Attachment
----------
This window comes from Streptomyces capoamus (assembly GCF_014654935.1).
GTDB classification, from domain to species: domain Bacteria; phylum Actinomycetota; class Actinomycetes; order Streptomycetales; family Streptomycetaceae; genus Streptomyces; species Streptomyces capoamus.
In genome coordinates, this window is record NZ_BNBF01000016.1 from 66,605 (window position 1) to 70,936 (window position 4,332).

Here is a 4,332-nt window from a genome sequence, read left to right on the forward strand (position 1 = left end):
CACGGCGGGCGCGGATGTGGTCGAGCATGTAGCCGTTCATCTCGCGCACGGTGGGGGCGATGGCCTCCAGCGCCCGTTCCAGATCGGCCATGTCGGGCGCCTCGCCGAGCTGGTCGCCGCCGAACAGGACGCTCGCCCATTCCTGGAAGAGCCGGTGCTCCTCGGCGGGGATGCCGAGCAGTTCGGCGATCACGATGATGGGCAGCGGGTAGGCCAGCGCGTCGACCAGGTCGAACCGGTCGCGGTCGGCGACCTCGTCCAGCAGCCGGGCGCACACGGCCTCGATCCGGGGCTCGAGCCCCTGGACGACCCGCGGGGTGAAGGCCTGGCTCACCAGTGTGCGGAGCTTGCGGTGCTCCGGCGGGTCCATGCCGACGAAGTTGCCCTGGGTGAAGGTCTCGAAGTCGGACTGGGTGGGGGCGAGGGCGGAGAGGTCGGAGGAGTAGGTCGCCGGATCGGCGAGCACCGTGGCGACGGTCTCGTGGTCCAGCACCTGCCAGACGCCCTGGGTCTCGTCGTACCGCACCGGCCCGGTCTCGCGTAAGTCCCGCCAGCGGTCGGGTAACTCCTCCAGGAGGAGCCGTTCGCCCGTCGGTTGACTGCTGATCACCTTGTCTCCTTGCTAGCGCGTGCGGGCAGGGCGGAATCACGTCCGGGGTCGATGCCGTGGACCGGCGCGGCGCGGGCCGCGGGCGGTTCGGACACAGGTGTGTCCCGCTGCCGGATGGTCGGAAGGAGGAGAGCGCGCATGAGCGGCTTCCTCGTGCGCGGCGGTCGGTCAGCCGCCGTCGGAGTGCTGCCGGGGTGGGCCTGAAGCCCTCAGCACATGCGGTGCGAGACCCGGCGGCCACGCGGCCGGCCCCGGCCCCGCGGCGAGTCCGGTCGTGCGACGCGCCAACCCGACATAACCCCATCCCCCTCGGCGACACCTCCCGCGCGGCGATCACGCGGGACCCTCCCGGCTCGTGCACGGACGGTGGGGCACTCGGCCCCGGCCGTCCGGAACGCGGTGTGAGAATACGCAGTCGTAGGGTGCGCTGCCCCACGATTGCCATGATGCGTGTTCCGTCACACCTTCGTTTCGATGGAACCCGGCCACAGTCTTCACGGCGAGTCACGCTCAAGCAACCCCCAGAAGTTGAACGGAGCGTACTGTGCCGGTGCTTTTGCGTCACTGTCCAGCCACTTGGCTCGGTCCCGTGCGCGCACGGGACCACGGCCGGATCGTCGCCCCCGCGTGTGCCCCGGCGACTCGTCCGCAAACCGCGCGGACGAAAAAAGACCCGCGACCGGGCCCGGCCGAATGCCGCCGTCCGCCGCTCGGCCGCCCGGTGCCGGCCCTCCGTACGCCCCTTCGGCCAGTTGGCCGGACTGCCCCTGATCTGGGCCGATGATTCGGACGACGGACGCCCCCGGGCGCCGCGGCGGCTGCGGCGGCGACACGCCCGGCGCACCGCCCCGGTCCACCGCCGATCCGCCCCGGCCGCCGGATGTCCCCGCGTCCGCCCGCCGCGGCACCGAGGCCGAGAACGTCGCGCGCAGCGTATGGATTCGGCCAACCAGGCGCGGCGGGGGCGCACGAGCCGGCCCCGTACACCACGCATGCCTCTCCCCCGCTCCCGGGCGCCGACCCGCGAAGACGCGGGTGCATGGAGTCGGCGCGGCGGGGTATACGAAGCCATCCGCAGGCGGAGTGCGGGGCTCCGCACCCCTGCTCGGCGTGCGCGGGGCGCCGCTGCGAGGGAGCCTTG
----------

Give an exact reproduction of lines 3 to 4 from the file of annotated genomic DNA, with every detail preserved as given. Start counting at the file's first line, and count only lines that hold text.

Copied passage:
In genome coordinates, this window is record NZ_BNBF01000016.1 from 66,605 (window position 1) to 70,936 (window position 4,332).

Here is a 4,332-nt window from a genome sequence, read left to right on the forward strand (position 1 = left end):